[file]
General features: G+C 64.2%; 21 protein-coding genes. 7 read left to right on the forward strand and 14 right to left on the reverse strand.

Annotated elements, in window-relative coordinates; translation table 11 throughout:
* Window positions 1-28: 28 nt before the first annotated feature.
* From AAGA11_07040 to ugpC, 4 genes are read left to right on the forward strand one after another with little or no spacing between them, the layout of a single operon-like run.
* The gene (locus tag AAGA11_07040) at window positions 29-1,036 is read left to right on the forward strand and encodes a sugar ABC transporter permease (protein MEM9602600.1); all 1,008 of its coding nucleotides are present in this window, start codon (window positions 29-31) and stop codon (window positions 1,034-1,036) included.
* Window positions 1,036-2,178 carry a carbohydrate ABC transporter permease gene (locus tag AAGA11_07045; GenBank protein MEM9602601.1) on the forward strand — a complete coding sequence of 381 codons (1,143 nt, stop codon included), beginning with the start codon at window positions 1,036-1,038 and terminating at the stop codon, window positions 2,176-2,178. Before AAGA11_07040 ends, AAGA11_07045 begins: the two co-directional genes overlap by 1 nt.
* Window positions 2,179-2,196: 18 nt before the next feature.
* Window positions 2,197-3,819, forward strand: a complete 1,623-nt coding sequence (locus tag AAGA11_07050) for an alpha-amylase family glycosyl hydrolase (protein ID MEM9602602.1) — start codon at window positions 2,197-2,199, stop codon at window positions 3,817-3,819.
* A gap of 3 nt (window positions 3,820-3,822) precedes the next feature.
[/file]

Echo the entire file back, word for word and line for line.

General features: G+C 64.2%; 21 protein-coding genes. 7 read left to right on the forward strand and 14 right to left on the reverse strand.

Annotated elements, in window-relative coordinates; translation table 11 throughout:
* Window positions 1-28: 28 nt before the first annotated feature.
* From AAGA11_07040 to ugpC, 4 genes are read left to right on the forward strand one after another with little or no spacing between them, the layout of a single operon-like run.
* The gene (locus tag AAGA11_07040) at window positions 29-1,036 is read left to right on the forward strand and encodes a sugar ABC transporter permease (protein MEM9602600.1); all 1,008 of its coding nucleotides are present in this window, start codon (window positions 29-31) and stop codon (window positions 1,034-1,036) included.
* Window positions 1,036-2,178 carry a carbohydrate ABC transporter permease gene (locus tag AAGA11_07045; GenBank protein MEM9602601.1) on the forward strand — a complete coding sequence of 381 codons (1,143 nt, stop codon included), beginning with the start codon at window positions 1,036-1,038 and terminating at the stop codon, window positions 2,176-2,178. Before AAGA11_07040 ends, AAGA11_07045 begins: the two co-directional genes overlap by 1 nt.
* Window positions 2,179-2,196: 18 nt before the next feature.
* Window positions 2,197-3,819, forward strand: a complete 1,623-nt coding sequence (locus tag AAGA11_07050) for an alpha-amylase family glycosyl hydrolase (protein ID MEM9602602.1) — start codon at window positions 2,197-2,199, stop codon at window positions 3,817-3,819.
* A gap of 3 nt (window positions 3,820-3,822) precedes the next feature.